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BatchNorm for Transfer Learning
Latest   Machine Learning

BatchNorm for Transfer Learning

Last Updated on July 24, 2023 by Editorial Team

Author(s): Michal Lukac

Originally published on Towards AI.

Making your networks to learn faster in TensorFlow 2+

source: Pexels

There are still a lot of models that use Batch Normalization layers. If you would like to do transfer learning on such models, you can have a lot of problems. It was much easier to finetune AlexNet or VGG as they do not contain batch norm layers. Many developers are curious why the more modern CNN architecture is not able to perform as well as the older one.

I ran to the problem of batch norm layers several times. I thought that something is wrong with the optimization of the model. Then I found the article by Datumbox about the broken Batch Norm layer in Keras. The problem was that when the layer is frozen, it continues to use the mini-batch statistics during training. The pull request by the author was not merged. However, the new TensorFlow 2 should behave a bit better when working with Batch Norm layers. Some people still have problems with tf.keras.applications in TF2 and need to reinject new Batch Norm layers to the model.

Other people are still wondering why their TensorFlow models are worse than the PyTorch when finetuning their models. The default gamma param causes one common problem in TF2. Default gamma param in PyTorch is 0.9. However, in TensorFlow, it is 0.99.

This number is not optimal if you are doing Transfer Learning on a pre-trained imagenet model and:

  • your dataset is from a different domain than “Imagenet.”
  • your dataset has only a few thousand of images
  • you are using a small batch size

Another difference between TF2 and PyTorch is how the frameworks are behaving when freezing/unfreezing pretrained backbone models.

BatchNorm when freezing layers

If you are freezing the pretrained backbone model then I recommend looking at this colab page by Keras creator François Chollet.

Setting base_model(inputs, training=False) will make the batch norm layers to stop update the non-trainable params during the training which is critical during freezing and unfreezing. Be aware that this setting is not going to freeze trainable weights in your base_model. If you want to freeze trainable weights of the base model then set base_model.trainable = False. But don’t forget also call base_model(inputs, training=False) first because BatchNormalization layers contain non-trainable params that are still changing even if base_model.trainable = False. Just look at the colab file, it will make more sense!

Let’s Experiment with momentum

Let’s see what momentum param means when you are doing Transfer Learning in your models. We are going to pick two datasets for our experiments “imagenette” and “colorectal_histology.” Our model in this experiment is unfrozen, which means all layers/weights are trainable.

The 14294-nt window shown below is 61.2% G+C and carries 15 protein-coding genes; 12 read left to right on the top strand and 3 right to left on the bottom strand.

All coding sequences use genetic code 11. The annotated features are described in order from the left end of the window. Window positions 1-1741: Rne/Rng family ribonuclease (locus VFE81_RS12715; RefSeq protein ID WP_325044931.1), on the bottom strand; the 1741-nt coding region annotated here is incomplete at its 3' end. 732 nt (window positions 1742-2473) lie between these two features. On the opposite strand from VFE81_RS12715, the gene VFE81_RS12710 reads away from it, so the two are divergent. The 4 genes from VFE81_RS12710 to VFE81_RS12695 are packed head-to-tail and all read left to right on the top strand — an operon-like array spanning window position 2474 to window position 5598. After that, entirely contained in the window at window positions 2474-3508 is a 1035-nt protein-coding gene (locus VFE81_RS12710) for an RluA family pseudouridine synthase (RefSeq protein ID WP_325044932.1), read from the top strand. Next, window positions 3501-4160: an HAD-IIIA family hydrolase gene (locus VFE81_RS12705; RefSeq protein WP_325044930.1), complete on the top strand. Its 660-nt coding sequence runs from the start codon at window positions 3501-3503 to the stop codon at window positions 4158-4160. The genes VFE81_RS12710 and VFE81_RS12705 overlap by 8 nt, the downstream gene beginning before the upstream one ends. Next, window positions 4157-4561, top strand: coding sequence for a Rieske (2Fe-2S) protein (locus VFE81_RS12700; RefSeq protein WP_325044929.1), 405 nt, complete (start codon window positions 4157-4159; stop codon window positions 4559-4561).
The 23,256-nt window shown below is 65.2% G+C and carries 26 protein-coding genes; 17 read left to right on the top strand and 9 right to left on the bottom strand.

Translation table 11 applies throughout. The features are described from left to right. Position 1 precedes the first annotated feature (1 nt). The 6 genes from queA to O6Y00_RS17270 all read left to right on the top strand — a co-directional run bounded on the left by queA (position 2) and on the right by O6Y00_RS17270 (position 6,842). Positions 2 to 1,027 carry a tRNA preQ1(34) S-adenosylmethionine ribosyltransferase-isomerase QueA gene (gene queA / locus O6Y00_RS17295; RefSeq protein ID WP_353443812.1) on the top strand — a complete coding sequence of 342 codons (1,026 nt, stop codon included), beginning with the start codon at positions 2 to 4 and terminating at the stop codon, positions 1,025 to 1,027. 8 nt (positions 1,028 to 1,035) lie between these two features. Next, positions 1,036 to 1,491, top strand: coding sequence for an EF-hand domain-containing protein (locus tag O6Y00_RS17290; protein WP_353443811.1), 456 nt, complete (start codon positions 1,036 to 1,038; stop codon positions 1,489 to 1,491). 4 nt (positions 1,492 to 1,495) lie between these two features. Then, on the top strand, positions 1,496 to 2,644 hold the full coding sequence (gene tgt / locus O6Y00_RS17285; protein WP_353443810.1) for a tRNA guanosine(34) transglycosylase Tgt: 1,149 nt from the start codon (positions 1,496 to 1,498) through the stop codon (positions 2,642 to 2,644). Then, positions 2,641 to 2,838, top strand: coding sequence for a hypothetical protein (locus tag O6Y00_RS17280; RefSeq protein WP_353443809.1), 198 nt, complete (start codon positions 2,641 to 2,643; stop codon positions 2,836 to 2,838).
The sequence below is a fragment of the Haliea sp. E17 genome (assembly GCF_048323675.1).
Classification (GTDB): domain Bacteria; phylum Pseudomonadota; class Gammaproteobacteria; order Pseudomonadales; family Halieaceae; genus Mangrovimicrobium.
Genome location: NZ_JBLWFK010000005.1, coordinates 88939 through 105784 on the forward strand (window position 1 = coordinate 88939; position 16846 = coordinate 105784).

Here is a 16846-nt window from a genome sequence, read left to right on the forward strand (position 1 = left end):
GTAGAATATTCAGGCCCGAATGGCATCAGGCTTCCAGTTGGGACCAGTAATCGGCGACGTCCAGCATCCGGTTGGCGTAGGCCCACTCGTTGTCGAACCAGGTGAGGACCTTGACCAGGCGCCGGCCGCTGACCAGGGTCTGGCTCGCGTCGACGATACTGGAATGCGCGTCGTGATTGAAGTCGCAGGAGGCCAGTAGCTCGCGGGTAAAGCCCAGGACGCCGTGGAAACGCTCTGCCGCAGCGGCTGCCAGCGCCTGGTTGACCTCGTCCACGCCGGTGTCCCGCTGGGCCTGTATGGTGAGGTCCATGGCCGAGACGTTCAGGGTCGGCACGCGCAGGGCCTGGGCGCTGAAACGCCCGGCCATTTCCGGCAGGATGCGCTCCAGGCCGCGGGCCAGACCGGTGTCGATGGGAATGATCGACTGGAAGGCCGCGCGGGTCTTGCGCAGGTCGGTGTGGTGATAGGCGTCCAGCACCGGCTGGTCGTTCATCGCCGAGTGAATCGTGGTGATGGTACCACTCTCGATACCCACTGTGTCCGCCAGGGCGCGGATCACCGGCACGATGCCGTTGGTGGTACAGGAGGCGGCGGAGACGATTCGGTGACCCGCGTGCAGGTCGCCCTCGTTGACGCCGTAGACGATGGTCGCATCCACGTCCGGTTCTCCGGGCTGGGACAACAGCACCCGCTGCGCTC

The first dataset, “imagenette,” has images similar to Imagenet. That’s why the model can be easily fitted as it was pre-trained on Imagenet. The BatchNorm statistics of images is similar to the original dataset. We can see it in the following figure. This is just a simple example to show that the model can easily achieve almost 100 % accuracy, so ignore the overfitting:

If we will try to fit “colorectal_histology,” the figure looks like this.

Let’s apply this fix to change the param of the batch norm from 0.99 to 0.9, so the layers will learn a bit faster. We will create our BatchNorm layers and inject it into the model.

Reinject the Batch Norm layer with fixed 0.9 momentum param.

Now the learning of such model looks much better:

Small batch size

Some projects and teams use the Batch Renormalization [source] layer instead of Batch Normalization. The technique looks very promising for big networks (Object Detection, …) because you can’t use a big batch size as you are not able to fit larger ones on the GPU card. Batch Renormalization layer is implemented as param ‘renorm’ in the TensorFlow BatchNormalization layer. The authors of the paper fit model with the first 5000 steps with params rmax = 1 and dmax = 0 (classic BatchNormalization). After these initial steps, they gradually increase to rmax =3 and dmax = 5. You can do this in TensorFlow 2+ by writing your own callback. If you want to know how this technique works then read the original paper. There are also other promising normalization techniques that look better than classic BatchNorm like Group Normalization [source]. GroupNorm is implemented in TF Addons library.

Batch Renormalization: Towards Reducing Minibatch Dependence in Batch-Normalized Models [source]

To sum up

If your model contains batch normalization layers, be aware that it can cause you a lot of problems during the training or when deployed in a production environment. To learn more about the best practices, I recommend a great fast.ai course and forums. See also our previous article about the preprocessing layer, which can save you a lot of time.

Starting with a pre-trained model on Imagenet is sometimes (for example, most of the healthcare pictures) not optimal, and different pretraining techniques make perfect sense.


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